Published on November 11, 2013 | by Tom Purcell


NFL close to London franchise

The NFL has recently announced plans to stage three games at Wembley next year, as well as the Jacksonville Jaguars making a commitment to coming back for the next four years.

Great Britain and USA are displayed on the Wembley pitch ahead of kick off

A sold-out Wembley awaits kick off for an NFL match last month [Photo by: @Kharsikar]

In light of this, I decided to go along to all of the events on offer to fans, to see what they can expect for the foreseeable future from the International Series.

The weekend kicked off with the NFL Fan Rally, which took place at Trafalgar Square on the Saturday before the game.

The first noticeable thing about the Rally is the sea of jerseys from every team, showing the level of support the NFL has in this country. At the event there is authentic American foods and games to hone your American football skills.

However, the main event for fans takes place on the main stage, where a host of NFL stars past and present come to talk about the sport and promote the series. This year was a treat for enthusiasts as NFL commissioner, Roger Goodell, and legendary quarterback, Joe Montana, dropped in for a chat with Sky Sports pundit Neil Reynolds.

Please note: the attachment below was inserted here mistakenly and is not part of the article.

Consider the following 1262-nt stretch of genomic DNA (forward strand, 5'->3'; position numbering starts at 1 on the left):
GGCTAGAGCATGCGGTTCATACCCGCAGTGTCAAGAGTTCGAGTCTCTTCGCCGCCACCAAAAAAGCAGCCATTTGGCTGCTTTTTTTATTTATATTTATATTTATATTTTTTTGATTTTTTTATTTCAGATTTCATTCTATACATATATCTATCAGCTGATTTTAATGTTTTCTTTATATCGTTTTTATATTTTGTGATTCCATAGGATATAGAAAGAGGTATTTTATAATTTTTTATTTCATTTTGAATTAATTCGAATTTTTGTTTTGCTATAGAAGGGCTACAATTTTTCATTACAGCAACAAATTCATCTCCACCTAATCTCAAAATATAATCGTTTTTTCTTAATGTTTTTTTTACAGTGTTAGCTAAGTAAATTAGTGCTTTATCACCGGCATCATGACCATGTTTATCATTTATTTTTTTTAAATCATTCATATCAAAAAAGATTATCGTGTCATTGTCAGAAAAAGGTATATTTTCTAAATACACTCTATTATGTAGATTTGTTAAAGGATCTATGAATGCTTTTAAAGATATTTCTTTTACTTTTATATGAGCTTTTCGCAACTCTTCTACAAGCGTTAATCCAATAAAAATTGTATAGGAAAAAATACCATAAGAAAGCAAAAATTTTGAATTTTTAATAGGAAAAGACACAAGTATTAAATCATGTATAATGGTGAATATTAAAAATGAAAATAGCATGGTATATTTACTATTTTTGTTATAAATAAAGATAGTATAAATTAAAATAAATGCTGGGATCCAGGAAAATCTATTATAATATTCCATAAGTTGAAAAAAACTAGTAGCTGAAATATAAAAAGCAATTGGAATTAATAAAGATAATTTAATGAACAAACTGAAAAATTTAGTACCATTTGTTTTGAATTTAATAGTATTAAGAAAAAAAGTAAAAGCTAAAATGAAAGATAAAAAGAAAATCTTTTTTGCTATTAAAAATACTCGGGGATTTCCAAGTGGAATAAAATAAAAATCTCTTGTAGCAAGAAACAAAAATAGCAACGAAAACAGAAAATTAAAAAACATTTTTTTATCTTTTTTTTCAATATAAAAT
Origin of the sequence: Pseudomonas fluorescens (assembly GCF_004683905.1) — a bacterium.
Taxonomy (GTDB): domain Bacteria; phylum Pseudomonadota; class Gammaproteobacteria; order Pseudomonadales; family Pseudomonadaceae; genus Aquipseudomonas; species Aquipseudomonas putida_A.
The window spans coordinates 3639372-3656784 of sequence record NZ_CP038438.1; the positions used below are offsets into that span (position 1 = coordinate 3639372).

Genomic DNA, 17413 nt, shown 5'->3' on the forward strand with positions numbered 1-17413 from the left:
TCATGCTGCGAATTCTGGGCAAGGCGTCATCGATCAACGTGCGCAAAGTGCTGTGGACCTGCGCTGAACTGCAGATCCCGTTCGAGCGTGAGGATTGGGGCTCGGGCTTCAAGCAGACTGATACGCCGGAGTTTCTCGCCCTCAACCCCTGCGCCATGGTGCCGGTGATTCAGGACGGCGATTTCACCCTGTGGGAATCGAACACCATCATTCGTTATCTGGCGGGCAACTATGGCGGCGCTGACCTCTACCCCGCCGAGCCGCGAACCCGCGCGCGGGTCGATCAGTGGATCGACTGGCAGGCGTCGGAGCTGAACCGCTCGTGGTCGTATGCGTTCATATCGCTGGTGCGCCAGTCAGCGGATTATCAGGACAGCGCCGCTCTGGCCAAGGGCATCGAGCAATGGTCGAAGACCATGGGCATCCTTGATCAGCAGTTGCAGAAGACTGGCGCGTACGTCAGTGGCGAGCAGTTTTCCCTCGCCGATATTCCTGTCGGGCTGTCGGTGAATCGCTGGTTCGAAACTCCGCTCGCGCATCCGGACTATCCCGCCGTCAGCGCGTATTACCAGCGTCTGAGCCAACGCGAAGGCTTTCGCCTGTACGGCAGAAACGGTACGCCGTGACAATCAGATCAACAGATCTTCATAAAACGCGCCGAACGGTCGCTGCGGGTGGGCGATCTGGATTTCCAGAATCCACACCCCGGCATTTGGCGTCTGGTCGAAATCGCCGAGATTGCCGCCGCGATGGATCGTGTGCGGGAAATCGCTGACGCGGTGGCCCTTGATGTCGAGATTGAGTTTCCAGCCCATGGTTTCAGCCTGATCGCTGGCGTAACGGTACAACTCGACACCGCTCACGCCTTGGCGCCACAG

Amongst the fans, it’s evident the Fan Rally is a highlight of the sport coming to London.

“To me it shows how invested the NFL is in the British market,” said Houston Texans fan, John Makin.

“To hire out all of this Square and bring out massive stars such as Joe Montana is a huge deal and shows they actually care about the fans. You never see this with football over here, they need to take a leaf out the NFL’s book,” he continued.


One problem for some of the Wembley regulars was with the NFL on Regent Street event, which replaced the usual Fan Rally when the NFL last visited London in September.

Leanne Howarth, 33, who has been every year so far, was critical of the event, she said: “I just don’t think that they thought it through properly, the tiny stage meant that not many people got to see the Vikings or Steelers players at all, which is what a lot of people came to see.

“The NFL said more than 500,000 people went to it but they closed the path to stage so loads of people missed out. Maybe it was because this was the first time they’ve done two games, I hope they sort it out for next year.”


The following event is the tailgate party in the Wembley parking lot, which is organised by NFL on the Sunday prior to the game.

Once again trying to replicate the authentic American fan experience, with the help of American food and drink. There is a convivial feel to proceedings with a collection of jerseys, American footballs being thrown and also the odd five-versus-five games breaking out.

Daryl Brown, 26 from Birmingham feels the tailgate is an integral part of the NFL’s International Series.

“They definitely could have done with this when the last game was on,” he said.

“It gets everyone in the mood for the game and people have fun here. I’ve been to two games now and when I found out they didn’t have the tailgate for the Steelers game I was a bit gutted. They should definitely have one for all three next year.”